The Teachers' Lounge by Catherine Twomey Fosnot, Chris Natale. Place
The Teachers' Lounge

The Teachers' Lounge

Place Value and Division

By Catherine Twomey Fosnot, Chris Natale

 
The Teachers’ Lounge: Place Value and Division is one of five units in the Contexts for Learning Mathematics’ Investigating Multiplication and Division (3–5) 
 
The focus of this unit is division. It begins with the story of a teacher noticing a service person in the teachers’ lounge fill two different vending machines with beverages. In the first machine, there are bottles of water only. The machine holds 156 bottles of water when full and the teacher wonders how many six-packs that might be. The second problem involves the juice machine. It also holds
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Full Description

 
The Teachers’ Lounge: Place Value and Division is one of five units in the Contexts for Learning Mathematics’ Investigating Multiplication and Division (3–5) 
 
The focus of this unit is division. It begins with the story of a teacher noticing a service person in the teachers’ lounge fill two different vending machines with beverages. In the first machine, there are bottles of water only. The machine holds 156 bottles of water when full and the teacher wonders how many six-packs that might be. The second problem involves the juice machine. It also holds 156 bottles when full, but the bottles are partitioned into six columns because there are six different flavors of juice. The teacher wonders how many there are of each flavor.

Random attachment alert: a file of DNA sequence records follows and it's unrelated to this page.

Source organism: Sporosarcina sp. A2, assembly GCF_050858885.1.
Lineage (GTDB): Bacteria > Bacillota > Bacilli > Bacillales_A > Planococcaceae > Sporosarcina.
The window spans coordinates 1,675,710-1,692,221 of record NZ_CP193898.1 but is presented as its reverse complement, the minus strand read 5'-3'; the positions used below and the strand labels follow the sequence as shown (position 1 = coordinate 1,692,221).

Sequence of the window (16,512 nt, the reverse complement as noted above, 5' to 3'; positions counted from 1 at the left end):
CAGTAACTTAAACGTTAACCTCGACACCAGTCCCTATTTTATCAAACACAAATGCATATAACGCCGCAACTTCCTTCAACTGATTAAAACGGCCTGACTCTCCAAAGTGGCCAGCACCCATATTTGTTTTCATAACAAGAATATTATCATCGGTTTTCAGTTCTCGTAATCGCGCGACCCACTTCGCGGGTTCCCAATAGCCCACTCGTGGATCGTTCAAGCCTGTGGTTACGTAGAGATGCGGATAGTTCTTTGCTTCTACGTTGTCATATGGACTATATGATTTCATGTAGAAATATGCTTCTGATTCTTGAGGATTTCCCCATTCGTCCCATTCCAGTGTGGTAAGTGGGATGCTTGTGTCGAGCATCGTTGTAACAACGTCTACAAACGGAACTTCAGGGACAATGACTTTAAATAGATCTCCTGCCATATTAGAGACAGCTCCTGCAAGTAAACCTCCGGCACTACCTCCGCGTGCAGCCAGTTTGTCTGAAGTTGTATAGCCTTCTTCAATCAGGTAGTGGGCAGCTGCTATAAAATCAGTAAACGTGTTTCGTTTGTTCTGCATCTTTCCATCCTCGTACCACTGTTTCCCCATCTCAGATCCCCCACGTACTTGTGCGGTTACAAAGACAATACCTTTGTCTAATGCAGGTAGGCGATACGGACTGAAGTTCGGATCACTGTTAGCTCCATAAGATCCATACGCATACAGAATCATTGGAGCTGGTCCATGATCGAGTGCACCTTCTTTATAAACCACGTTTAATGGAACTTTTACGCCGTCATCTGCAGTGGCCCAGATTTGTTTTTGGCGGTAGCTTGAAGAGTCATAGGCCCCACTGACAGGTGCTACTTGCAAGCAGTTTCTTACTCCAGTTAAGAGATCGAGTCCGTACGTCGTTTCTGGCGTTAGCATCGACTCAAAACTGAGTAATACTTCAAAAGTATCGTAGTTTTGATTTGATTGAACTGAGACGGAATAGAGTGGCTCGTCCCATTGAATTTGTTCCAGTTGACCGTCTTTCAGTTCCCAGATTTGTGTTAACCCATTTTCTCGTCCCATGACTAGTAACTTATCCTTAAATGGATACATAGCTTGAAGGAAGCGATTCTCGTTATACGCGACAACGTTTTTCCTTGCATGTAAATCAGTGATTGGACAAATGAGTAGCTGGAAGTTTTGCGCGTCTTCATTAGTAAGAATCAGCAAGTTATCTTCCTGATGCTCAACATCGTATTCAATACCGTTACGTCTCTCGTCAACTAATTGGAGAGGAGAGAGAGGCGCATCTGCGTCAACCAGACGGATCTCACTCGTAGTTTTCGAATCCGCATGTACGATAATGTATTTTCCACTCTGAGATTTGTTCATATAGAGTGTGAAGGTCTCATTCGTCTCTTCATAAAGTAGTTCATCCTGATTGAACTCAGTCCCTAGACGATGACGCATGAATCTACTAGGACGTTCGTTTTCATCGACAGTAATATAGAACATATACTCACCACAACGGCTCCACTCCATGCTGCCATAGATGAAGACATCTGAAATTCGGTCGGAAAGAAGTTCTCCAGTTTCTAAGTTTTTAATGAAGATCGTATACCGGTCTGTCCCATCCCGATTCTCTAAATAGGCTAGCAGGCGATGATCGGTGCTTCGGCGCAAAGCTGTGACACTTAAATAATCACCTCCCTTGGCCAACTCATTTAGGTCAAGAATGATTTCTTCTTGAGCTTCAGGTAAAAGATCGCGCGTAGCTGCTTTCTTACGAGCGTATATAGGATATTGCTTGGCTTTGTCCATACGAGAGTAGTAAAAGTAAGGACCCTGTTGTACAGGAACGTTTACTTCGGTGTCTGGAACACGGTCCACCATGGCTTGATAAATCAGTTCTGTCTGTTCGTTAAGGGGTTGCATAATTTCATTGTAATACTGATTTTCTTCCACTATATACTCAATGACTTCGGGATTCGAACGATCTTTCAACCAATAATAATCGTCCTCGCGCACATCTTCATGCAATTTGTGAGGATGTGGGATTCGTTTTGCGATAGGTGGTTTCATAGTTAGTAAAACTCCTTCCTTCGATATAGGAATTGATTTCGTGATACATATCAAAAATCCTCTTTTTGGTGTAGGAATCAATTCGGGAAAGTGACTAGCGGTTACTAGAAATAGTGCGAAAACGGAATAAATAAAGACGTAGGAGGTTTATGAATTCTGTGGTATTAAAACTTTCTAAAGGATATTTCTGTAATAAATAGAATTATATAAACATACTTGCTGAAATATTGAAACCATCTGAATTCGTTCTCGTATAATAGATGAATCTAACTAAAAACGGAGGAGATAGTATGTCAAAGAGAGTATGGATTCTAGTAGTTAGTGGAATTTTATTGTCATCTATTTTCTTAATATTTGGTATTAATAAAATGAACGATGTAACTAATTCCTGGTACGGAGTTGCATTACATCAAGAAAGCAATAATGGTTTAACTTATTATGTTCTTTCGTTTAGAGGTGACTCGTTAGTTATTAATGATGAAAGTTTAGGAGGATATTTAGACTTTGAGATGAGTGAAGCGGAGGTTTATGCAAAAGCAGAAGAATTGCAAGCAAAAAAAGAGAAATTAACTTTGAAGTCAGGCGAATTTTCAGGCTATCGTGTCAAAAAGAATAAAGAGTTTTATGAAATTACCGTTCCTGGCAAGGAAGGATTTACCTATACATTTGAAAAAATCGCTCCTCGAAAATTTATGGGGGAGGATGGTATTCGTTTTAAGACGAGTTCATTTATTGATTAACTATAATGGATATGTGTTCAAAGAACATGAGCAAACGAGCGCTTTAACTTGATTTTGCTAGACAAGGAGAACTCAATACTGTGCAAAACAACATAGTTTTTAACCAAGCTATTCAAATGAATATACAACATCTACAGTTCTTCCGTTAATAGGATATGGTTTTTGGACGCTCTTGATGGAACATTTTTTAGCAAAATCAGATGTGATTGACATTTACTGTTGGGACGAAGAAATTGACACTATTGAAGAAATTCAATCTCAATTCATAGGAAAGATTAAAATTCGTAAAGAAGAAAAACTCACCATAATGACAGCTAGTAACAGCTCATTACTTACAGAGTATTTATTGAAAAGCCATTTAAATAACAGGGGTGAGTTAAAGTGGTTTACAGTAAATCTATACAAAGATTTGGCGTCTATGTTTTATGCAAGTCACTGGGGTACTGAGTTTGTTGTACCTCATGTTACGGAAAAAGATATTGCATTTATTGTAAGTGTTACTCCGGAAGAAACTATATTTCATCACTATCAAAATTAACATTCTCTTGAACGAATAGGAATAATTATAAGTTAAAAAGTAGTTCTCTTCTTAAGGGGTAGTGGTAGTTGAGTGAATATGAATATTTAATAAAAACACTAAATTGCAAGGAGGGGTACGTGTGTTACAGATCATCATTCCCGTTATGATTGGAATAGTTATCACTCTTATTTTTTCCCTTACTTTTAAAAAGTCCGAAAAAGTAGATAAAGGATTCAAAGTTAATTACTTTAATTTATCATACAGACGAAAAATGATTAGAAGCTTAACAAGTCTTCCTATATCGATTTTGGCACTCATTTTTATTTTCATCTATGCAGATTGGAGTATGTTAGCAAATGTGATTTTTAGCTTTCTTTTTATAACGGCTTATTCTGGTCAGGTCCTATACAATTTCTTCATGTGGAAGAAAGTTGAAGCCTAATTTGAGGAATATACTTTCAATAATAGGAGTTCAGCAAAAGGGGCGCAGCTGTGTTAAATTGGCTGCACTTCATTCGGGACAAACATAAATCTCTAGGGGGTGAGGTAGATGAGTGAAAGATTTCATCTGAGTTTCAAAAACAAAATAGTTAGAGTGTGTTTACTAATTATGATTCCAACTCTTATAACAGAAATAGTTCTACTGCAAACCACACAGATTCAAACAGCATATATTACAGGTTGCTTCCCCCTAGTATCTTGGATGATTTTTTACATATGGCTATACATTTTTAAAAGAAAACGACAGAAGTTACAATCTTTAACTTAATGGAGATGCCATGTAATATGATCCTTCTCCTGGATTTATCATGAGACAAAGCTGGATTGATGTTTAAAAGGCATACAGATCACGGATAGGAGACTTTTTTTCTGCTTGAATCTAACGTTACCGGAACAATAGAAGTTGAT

Although most students do not realize it at the start, the two problems are related. The first problem is a quotative division situation— the amount in each group is known, the number of groups is not. The second problem is a partitive division situation— the number of groups is known, the amount in each group is not. The problems are juxtaposed and given together to encourage students to examine the relationship between the two kinds of division.
 
This story context of the teachers’ lounge sets the stage for a series of investigations designed to support the development of a repertoire of strategies for multiplication and division, including the use of:
• the ten-times strategy
• partial products and partial quotients
• the associative property
• the distributive property of multiplication over addition—the basis for the long division algorithm
 
Several minilessons for multiplication and division are also included in the unit. These are structured as strings of related problems designed to more explicitly guide learners toward computational fluency. Toward the end of the unit, discussion shifts to how the context of a division problem influences what to do with the remainder.
 
Note: The context for this unit assumes that your students will have had prior experience using arrays for multiplication. If this is not the case, you might find it helpful to use the unit Muffle’s Truffles first.